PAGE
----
Monday, August 5, 2013

Monday Love: Taking a Break Edition

One book this week!  Oh my goodness--school is coming up SO FAST!  There are not enough hours in the day.  I'm gonna call a hiatus on reading and reviewing for a little while, but here's a great one I read this week!

 PinnedPinned by Sharon G. Flake
My rating: 4 of 5 stars

I picked this one up after reading a review and praise for the cover at Bookshelves of Doom. For serious, though, the cover: not one but TWO characters depicted with FACES and everything, both African-American teenagers, one a girl, one in a wheelchair. For that reason alone, I plunked down the ol' Visa. (It's called voting with your dollars, folks: if you have the money to buy books, you gotta buy the books you ask for when the publishers put them out. A non-white-washed, non-hidden-disability, non-chopped-off-head-girl cover? Yes. More please!)

But when Pinned finally made its way to the top of my TBR, I was happy to see that the story inside was just as great. Autumn and Adonis are not characters I've really seen before--in books. I've seen Autumn in my classroom, FOR SURE--I thought of two of my former students in particular reading this, and it really made me miss them and hope they're doing ok. Autumn is a stellar baker, a hard-working and gifted wrestler, a student who really struggles with reading and math (but has a ton of integrity in the classroom), and a gregarious, chatty girl. Her best friend Peaches--whose high grades are a reflection of her mother's pressure, who finds a way to shine at any price, who just wants to live in Paris and have a glamorous life, who knows how to put her best foot forward and rock a speech or presentation to state officials--is another character who felt more like a person than a story. Even Jaxxon, a relatively minor character who is in some classes with Autumn, clearly had his own thing going on, and his brief confrontation with a teacher put me right back in the moments when my students shouted at me: they always had a reason, and it's clear he does too. I adored these kids. In fact, all the supporting characters in the book clearly had other things happening in their lives that the POV characters--and therefore, readers--aren't privy to. The one character I had trouble connecting with was Adonis--and I think that was intentional. Adonis isn't interested in connecting; he is so disciplined that other people's failures confuse him, and he is still making sense of a traumatic incident that rattled his ironclad self-image. So while I didn't connect to him, I was fascinated by him, and by this story about a pair of students who seemed unlikely to ever find themselves on the same page. I can't wait to share this with students when the school year starts.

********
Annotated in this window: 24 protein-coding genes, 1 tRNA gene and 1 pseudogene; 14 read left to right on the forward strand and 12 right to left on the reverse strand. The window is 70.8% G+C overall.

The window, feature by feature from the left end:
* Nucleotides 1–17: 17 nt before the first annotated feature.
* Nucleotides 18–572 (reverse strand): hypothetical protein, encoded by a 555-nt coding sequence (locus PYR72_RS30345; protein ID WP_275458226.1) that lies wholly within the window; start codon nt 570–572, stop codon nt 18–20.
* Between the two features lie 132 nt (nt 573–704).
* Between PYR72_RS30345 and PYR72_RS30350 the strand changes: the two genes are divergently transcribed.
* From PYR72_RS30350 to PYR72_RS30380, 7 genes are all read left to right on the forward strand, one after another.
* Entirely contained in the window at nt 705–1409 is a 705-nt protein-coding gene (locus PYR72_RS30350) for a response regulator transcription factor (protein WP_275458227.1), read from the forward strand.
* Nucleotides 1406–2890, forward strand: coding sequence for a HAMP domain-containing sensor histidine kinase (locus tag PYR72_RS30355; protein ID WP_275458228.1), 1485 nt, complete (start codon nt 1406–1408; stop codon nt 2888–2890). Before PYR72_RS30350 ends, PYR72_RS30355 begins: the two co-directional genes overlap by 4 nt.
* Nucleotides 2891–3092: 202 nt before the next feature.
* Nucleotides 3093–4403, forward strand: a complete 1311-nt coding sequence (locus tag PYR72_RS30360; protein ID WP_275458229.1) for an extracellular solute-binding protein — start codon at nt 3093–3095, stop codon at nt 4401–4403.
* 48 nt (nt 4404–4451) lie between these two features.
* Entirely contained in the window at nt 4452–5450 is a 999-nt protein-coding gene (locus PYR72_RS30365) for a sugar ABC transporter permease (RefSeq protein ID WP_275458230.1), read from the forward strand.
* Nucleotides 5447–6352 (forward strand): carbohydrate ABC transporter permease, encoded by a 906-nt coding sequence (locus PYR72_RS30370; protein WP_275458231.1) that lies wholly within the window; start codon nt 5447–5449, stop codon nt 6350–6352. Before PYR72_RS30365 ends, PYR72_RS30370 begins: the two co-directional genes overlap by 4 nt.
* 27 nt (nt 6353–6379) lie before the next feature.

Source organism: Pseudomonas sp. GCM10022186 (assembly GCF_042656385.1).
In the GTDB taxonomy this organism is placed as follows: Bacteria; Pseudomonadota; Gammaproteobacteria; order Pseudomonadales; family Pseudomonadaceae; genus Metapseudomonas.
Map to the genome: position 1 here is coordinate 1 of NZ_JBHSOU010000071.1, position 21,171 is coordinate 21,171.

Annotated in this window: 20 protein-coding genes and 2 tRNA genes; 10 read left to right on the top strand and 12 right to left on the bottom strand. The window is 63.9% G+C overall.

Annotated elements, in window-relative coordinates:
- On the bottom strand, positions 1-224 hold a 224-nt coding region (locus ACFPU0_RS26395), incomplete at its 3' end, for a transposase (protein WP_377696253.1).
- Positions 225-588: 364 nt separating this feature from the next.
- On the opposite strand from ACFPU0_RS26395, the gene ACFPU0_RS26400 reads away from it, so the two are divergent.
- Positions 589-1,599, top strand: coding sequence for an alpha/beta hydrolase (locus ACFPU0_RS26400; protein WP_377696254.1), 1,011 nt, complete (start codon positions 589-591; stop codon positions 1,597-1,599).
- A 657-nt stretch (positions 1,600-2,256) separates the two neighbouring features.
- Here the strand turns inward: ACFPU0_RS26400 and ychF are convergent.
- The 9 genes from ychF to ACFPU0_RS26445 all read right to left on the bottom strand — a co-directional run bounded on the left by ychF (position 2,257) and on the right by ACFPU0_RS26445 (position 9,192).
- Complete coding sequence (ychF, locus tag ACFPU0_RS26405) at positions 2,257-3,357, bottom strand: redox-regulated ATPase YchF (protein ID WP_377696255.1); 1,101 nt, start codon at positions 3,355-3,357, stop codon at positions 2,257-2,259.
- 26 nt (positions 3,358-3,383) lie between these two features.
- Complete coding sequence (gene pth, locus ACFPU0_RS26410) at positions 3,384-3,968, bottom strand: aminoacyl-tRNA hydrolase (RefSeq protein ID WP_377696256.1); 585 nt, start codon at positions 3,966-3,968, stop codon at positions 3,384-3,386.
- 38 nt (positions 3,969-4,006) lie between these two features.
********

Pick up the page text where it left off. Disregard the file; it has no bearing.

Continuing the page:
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  1. I think you raise a great point about even side characters having something "going on". That's a great way to round out otherwise potentially flat characters by hinting at whatever it is they're dealing with. Definitely food for thought when thinking about crafting my own secondary characters. Thanks for the review and rec, Jess! :-)

    P.S. Hope the planning is coming along well!

  2. Ooh, I've never heard of this one, but I think I'm going to have to check it out! Especially because of that cover--a black girl with a head, yay! And the characters sound intriguing, too--thanks for the rec :)


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